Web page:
Legitimate Concerns Over Poverty Measure, But Proposed Changes Miss the Mark

There are efforts taking place in Washington that would change the way the federal poverty level is calculated, and the result would be to reduce or take away necessary assistance (food, health care, etc.) from millions of people living in poverty. Every year, the federal poverty line is adjusted for inflation. The Trump Administration released a proposal this month that would use a lower inflation measure to make this calculation. A lower poverty line would make it appear that the United States has a lower poverty rate over time, but our economy and the well-being of our children and families would be weakened as millions more households struggle to afford daily life.

This proposal, if it becomes policy, would have dire consequences, including:

  • 250,000 seniors and people with disabilities losing eligibility for, receiving less help from, or paying more out of pocket for Medicare coverage
  • More than 300,000 children losing Medicaid/CHIP coverage and more than 250,000 adults losing Medicaid coverage
  • Millions of people paying more than they can afford for their health insurance

The White House is open for comments on this proposal until June 21st. Follow this link to learn more and have your voice heard on this critical issue.

Why and how we measure poverty

At the country, state and even local levels, it’s important to know how many people are living in poverty. An accurate measure of poverty helps decide how many people need anti-poverty programs, how much money to put toward them, and where to locate them. Over time, it tells us if targeted policies and programs are working. And, simply put, if we didn’t measure poverty, it would be too easy to forget those living in the thick of it.

There are legitimate criticisms of the Official Poverty Measure (OPM). For one, it is calculated using an outdated formula that fails to capture the experience of living in poverty in the United States. But the administration’s proposal to change the way we calculate the poverty threshold ignores the OPM’s shortcomings and focuses only on inflation. This approach misses the forest for the trees, and its practical impact would be to take away critical supports, like health care, from hundreds of thousands of people.

The Social Security Administration established the current poverty measure in 1964. Using the data available at the time, they found that families spent one third of their income on food on average. Thus, the OPM was set by taking the cost of a minimum food diet, multiplied by three, and adjusted for family size.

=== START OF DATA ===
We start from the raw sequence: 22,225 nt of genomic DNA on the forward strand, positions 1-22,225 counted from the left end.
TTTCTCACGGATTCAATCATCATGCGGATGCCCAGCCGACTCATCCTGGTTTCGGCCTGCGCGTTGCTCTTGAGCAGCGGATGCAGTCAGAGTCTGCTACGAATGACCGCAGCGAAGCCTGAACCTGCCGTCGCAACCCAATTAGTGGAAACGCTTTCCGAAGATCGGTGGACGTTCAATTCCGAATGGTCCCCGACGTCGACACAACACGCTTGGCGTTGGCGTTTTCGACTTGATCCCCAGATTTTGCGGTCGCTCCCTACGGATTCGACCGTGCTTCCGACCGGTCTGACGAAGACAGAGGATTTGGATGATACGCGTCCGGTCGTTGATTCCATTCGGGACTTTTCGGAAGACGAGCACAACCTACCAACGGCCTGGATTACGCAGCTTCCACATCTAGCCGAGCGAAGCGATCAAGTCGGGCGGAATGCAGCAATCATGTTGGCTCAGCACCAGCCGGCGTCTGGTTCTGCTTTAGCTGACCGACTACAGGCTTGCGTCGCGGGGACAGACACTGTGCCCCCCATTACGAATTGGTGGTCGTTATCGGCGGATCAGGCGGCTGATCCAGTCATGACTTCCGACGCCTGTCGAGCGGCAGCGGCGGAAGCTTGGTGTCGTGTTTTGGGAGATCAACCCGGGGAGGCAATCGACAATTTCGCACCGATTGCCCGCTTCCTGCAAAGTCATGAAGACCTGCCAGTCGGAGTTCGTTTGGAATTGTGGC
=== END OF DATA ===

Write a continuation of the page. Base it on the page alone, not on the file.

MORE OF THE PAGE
The need for change

The economy and consumer spending patterns have changed since 1964. In the past 55 years, food costs as a share of family budgets have declined, but housing, transportation, and health care costs have all increased. Calculating poverty based on the original formula is inadequate. In fact, these concerns lead to the introduction of the Supplemental Poverty Measure (SPM) in 2010. The SPM sets poverty levels based on expenditures for food, clothing, shelter, and utilities.

The SPM did not replace the OPM for the purposes of determining poverty statistics or means-tested program eligibility, but it does represent a good-faith attempt to accurately represent poverty as its experienced by American families.

Missing the mark

The administration’s narrow focus on the appropriate way to measure inflation does not address the real criticism of the OPM. The proposal would change the metric we use to measure inflation from the Consumer Price Index for Urban Consumers (CPI-U) to the Chained Consumer Price Index for Urban Consumers (Chained CPI-U). Many economists argue that Chained CPI-U is a better measure of inflation than CPI-U because it accounts for substitutions between goods. For instance, if the price of beef increases and consumers respond by purchasing more chicken instead of beef, grocery bills overall will go up less than the inflated price of beef. That means that inflation grows more slowly over time, which is why the official poverty rate would nominally climb more slowly if this change were enacted.

While this may be a more accurate measurement of inflation for the broad economy, it is unlikely to more accurately capture the spending habits of low-income families. Research indicates that lower income families experience higher rates of inflation. That’s probably because families at different income levels expend different portions of their budget on different goods:

Source: Bureau of Labor Statistics, Consumer Expenditure Surveys (2017)

If anything, the evidence suggests that the United States sets our poverty levels too low. Most developed countries measure poverty by setting it at 50% of their country’s median income. For the U.S., that would be roughly $30,000 a year for a family of three based on 2017 income[i]. That’s about 50% higher than the OPM for a family of three that year, $20,420. A 2016 survey by the pro-market American Enterprise Institute found that most Americans put the poverty level for a family of four at around $30,000. That’s 25% higher than the official poverty level that year for a family that size.

There is little justification for recalculating the OPM using a different measure of inflation unless a more holistic reimagining of poverty is undertaken at the same time. Without that, this seems to be little more than an attempt to reduce outlays on public assistance programs.

[i] Author’s calculations based on median household income and average household size Current Population Survey Annual Social and Economic Supplements (CPS ASEC) conducted by the U.S. Census Bureau. Average family size rounded up to 3 from 2.54